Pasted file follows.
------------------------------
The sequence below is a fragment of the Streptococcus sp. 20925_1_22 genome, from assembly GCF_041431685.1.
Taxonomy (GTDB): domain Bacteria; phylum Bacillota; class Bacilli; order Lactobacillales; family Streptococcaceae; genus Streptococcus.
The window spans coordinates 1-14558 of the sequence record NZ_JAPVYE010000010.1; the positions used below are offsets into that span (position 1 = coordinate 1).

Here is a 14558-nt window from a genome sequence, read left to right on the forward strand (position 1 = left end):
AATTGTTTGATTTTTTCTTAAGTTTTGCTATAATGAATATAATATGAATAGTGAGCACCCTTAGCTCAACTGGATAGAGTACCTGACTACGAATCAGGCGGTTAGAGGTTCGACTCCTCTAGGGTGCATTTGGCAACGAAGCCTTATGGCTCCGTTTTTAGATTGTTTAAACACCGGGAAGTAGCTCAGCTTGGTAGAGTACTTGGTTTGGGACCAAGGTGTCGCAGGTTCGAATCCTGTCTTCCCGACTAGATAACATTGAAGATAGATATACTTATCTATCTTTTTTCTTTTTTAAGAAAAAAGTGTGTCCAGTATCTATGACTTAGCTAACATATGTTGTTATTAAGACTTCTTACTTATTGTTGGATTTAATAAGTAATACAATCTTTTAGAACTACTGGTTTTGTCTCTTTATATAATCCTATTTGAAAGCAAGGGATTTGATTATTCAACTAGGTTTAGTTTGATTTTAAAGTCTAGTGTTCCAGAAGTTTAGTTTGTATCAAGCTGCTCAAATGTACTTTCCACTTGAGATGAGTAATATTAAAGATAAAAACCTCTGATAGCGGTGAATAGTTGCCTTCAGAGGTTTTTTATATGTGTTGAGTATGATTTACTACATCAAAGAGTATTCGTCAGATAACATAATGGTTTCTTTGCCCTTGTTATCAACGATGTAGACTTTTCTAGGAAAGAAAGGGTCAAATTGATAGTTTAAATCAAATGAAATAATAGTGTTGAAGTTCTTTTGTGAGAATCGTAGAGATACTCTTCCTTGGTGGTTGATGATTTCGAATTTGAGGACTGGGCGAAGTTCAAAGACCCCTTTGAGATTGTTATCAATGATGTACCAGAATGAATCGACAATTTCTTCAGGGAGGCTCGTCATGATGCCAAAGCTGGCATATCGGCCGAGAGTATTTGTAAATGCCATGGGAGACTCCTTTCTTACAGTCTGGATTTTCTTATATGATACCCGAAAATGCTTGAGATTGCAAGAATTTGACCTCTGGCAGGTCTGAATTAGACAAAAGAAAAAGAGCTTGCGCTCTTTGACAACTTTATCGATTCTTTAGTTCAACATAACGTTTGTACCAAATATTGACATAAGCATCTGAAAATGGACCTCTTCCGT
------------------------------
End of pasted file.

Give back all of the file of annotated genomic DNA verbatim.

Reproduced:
The sequence below is a fragment of the Streptococcus sp. 20925_1_22 genome, from assembly GCF_041431685.1.
Taxonomy (GTDB): domain Bacteria; phylum Bacillota; class Bacilli; order Lactobacillales; family Streptococcaceae; genus Streptococcus.
The window spans coordinates 1-14558 of the sequence record NZ_JAPVYE010000010.1; the positions used below are offsets into that span (position 1 = coordinate 1).

Here is a 14558-nt window from a genome sequence, read left to right on the forward strand (position 1 = left end):
AATTGTTTGATTTTTTCTTAAGTTTTGCTATAATGAATATAATATGAATAGTGAGCACCCTTAGCTCAACTGGATAGAGTACCTGACTACGAATCAGGCGGTTAGAGGTTCGACTCCTCTAGGGTGCATTTGGCAACGAAGCCTTATGGCTCCGTTTTTAGATTGTTTAAACACCGGGAAGTAGCTCAGCTTGGTAGAGTACTTGGTTTGGGACCAAGGTGTCGCAGGTTCGAATCCTGTCTTCCCGACTAGATAACATTGAAGATAGATATACTTATCTATCTTTTTTCTTTTTTAAGAAAAAAGTGTGTCCAGTATCTATGACTTAGCTAACATATGTTGTTATTAAGACTTCTTACTTATTGTTGGATTTAATAAGTAATACAATCTTTTAGAACTACTGGTTTTGTCTCTTTATATAATCCTATTTGAAAGCAAGGGATTTGATTATTCAACTAGGTTTAGTTTGATTTTAAAGTCTAGTGTTCCAGAAGTTTAGTTTGTATCAAGCTGCTCAAATGTACTTTCCACTTGAGATGAGTAATATTAAAGATAAAAACCTCTGATAGCGGTGAATAGTTGCCTTCAGAGGTTTTTTATATGTGTTGAGTATGATTTACTACATCAAAGAGTATTCGTCAGATAACATAATGGTTTCTTTGCCCTTGTTATCAACGATGTAGACTTTTCTAGGAAAGAAAGGGTCAAATTGATAGTTTAAATCAAATGAAATAATAGTGTTGAAGTTCTTTTGTGAGAATCGTAGAGATACTCTTCCTTGGTGGTTGATGATTTCGAATTTGAGGACTGGGCGAAGTTCAAAGACCCCTTTGAGATTGTTATCAATGATGTACCAGAATGAATCGACAATTTCTTCAGGGAGGCTCGTCATGATGCCAAAGCTGGCATATCGGCCGAGAGTATTTGTAAATGCCATGGGAGACTCCTTTCTTACAGTCTGGATTTTCTTATATGATACCCGAAAATGCTTGAGATTGCAAGAATTTGACCTCTGGCAGGTCTGAATTAGACAAAAGAAAAAGAGCTTGCGCTCTTTGACAACTTTATCGATTCTTTAGTTCAACATAACGTTTGTACCAAATATTGACATAAGCATCTGAAAATGGACCTCTTCCGT